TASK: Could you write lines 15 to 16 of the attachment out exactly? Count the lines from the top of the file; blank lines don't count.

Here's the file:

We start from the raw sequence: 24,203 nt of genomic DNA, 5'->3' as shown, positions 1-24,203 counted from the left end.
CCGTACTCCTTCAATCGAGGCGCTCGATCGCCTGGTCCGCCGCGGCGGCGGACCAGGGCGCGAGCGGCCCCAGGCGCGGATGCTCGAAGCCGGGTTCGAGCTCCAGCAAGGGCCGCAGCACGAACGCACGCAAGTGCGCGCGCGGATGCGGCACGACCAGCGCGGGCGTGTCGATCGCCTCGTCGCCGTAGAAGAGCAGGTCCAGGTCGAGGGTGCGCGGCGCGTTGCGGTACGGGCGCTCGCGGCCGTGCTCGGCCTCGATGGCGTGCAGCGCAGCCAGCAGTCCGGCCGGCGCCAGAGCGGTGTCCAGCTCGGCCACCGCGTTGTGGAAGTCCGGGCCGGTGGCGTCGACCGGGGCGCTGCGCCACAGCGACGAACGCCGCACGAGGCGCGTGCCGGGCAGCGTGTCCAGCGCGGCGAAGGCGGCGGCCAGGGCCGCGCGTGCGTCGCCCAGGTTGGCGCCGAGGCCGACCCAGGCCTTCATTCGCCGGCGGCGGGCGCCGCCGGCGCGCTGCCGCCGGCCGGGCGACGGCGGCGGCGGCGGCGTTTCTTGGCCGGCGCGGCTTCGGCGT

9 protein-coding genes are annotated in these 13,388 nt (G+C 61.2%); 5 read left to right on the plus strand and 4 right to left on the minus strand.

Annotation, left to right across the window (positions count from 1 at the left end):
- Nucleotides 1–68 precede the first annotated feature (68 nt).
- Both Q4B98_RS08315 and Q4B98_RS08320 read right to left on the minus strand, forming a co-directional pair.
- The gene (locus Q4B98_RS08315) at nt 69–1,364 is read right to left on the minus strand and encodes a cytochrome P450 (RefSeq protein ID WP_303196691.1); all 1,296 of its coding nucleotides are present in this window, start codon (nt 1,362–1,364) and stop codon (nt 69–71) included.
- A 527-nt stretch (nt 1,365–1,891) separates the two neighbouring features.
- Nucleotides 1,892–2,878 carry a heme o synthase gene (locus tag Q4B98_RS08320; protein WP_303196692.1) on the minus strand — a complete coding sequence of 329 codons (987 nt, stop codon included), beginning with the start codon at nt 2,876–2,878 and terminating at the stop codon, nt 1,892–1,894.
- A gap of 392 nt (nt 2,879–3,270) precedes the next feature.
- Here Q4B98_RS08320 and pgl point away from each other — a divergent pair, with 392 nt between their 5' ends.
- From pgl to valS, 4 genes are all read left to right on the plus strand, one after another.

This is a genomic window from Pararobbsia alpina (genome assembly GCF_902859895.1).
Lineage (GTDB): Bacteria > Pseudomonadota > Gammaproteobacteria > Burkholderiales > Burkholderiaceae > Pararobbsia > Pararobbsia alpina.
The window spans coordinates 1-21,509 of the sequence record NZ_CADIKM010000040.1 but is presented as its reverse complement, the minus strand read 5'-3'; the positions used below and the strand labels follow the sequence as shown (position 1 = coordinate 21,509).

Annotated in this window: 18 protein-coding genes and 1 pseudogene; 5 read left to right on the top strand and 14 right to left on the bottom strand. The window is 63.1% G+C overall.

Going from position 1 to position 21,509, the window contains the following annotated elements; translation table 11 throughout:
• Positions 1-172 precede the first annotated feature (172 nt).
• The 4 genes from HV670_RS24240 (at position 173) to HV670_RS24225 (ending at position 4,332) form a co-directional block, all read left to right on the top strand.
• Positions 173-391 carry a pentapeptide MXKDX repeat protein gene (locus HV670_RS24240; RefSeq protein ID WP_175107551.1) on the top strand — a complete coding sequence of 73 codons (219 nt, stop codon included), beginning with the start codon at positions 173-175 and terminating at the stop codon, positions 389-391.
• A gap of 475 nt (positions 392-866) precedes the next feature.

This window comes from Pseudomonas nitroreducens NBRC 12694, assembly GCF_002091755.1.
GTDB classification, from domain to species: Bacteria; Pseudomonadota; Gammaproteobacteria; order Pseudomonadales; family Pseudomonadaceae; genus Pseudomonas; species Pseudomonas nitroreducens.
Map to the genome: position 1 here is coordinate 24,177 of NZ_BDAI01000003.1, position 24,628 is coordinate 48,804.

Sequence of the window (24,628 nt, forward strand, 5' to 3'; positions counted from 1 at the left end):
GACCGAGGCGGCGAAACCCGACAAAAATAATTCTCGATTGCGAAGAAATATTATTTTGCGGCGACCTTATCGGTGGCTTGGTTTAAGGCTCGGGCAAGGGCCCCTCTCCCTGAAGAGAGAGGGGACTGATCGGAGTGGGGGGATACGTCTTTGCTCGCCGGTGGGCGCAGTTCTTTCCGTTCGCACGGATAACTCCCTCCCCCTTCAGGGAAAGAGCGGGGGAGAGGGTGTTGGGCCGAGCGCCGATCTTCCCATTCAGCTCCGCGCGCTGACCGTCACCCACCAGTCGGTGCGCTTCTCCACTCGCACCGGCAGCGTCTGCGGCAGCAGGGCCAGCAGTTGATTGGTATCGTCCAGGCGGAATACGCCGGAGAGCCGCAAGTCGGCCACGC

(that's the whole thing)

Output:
The window spans coordinates 1-21,509 of the sequence record NZ_CADIKM010000040.1 but is presented as its reverse complement, the minus strand read 5'-3'; the positions used below and the strand labels follow the sequence as shown (position 1 = coordinate 21,509).

Annotated in this window: 18 protein-coding genes and 1 pseudogene; 5 read left to right on the top strand and 14 right to left on the bottom strand. The window is 63.1% G+C overall.